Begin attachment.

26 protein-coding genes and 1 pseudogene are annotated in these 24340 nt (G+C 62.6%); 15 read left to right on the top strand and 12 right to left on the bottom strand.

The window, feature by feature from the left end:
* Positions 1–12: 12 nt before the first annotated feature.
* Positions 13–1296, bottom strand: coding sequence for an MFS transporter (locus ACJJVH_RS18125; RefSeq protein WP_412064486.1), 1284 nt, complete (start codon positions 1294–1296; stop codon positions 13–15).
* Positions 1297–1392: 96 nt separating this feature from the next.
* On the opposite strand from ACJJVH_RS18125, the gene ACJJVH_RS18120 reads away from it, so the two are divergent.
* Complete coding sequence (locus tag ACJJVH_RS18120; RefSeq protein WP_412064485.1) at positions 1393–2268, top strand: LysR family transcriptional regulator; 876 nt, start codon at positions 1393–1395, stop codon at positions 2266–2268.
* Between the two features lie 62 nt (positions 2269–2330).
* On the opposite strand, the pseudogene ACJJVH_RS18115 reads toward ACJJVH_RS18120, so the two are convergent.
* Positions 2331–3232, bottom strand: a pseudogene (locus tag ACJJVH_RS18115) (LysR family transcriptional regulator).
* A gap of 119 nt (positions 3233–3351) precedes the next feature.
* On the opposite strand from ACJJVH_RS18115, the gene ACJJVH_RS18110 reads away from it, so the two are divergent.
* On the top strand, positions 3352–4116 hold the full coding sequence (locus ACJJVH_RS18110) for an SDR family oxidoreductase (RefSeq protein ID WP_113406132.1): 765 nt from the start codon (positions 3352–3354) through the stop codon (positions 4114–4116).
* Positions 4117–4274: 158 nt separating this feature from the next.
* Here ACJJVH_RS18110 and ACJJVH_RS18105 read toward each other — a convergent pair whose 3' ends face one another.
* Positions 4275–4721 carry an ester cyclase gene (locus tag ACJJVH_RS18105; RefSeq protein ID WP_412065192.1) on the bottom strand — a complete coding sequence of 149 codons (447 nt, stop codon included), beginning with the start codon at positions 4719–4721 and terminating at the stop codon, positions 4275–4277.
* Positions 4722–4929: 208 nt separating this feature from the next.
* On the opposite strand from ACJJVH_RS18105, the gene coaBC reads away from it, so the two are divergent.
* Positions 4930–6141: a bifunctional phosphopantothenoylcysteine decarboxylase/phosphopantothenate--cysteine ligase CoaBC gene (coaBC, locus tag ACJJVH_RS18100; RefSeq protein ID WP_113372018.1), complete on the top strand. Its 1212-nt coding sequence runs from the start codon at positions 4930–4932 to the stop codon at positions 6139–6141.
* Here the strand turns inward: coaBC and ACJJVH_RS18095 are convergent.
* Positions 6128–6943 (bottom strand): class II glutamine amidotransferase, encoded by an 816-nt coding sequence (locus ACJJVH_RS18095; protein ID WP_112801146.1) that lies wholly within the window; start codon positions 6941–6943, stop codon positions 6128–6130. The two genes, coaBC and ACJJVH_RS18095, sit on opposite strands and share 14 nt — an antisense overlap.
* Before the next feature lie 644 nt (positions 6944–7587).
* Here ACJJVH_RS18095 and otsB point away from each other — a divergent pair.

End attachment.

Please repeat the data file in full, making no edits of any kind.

26 protein-coding genes and 1 pseudogene are annotated in these 24340 nt (G+C 62.6%); 15 read left to right on the top strand and 12 right to left on the bottom strand.

The window, feature by feature from the left end:
* Positions 1–12: 12 nt before the first annotated feature.
* Positions 13–1296, bottom strand: coding sequence for an MFS transporter (locus ACJJVH_RS18125; RefSeq protein WP_412064486.1), 1284 nt, complete (start codon positions 1294–1296; stop codon positions 13–15).
* Positions 1297–1392: 96 nt separating this feature from the next.
* On the opposite strand from ACJJVH_RS18125, the gene ACJJVH_RS18120 reads away from it, so the two are divergent.
* Complete coding sequence (locus tag ACJJVH_RS18120; RefSeq protein WP_412064485.1) at positions 1393–2268, top strand: LysR family transcriptional regulator; 876 nt, start codon at positions 1393–1395, stop codon at positions 2266–2268.
* Between the two features lie 62 nt (positions 2269–2330).
* On the opposite strand, the pseudogene ACJJVH_RS18115 reads toward ACJJVH_RS18120, so the two are convergent.
* Positions 2331–3232, bottom strand: a pseudogene (locus tag ACJJVH_RS18115) (LysR family transcriptional regulator).
* A gap of 119 nt (positions 3233–3351) precedes the next feature.
* On the opposite strand from ACJJVH_RS18115, the gene ACJJVH_RS18110 reads away from it, so the two are divergent.
* On the top strand, positions 3352–4116 hold the full coding sequence (locus ACJJVH_RS18110) for an SDR family oxidoreductase (RefSeq protein ID WP_113406132.1): 765 nt from the start codon (positions 3352–3354) through the stop codon (positions 4114–4116).
* Positions 4117–4274: 158 nt separating this feature from the next.
* Here ACJJVH_RS18110 and ACJJVH_RS18105 read toward each other — a convergent pair whose 3' ends face one another.
* Positions 4275–4721 carry an ester cyclase gene (locus tag ACJJVH_RS18105; RefSeq protein ID WP_412065192.1) on the bottom strand — a complete coding sequence of 149 codons (447 nt, stop codon included), beginning with the start codon at positions 4719–4721 and terminating at the stop codon, positions 4275–4277.
* Positions 4722–4929: 208 nt separating this feature from the next.
* On the opposite strand from ACJJVH_RS18105, the gene coaBC reads away from it, so the two are divergent.
* Positions 4930–6141: a bifunctional phosphopantothenoylcysteine decarboxylase/phosphopantothenate--cysteine ligase CoaBC gene (coaBC, locus tag ACJJVH_RS18100; RefSeq protein ID WP_113372018.1), complete on the top strand. Its 1212-nt coding sequence runs from the start codon at positions 4930–4932 to the stop codon at positions 6139–6141.
* Here the strand turns inward: coaBC and ACJJVH_RS18095 are convergent.
* Positions 6128–6943 (bottom strand): class II glutamine amidotransferase, encoded by an 816-nt coding sequence (locus ACJJVH_RS18095; protein ID WP_112801146.1) that lies wholly within the window; start codon positions 6941–6943, stop codon positions 6128–6130. The two genes, coaBC and ACJJVH_RS18095, sit on opposite strands and share 14 nt — an antisense overlap.
* Before the next feature lie 644 nt (positions 6944–7587).
* Here ACJJVH_RS18095 and otsB point away from each other — a divergent pair.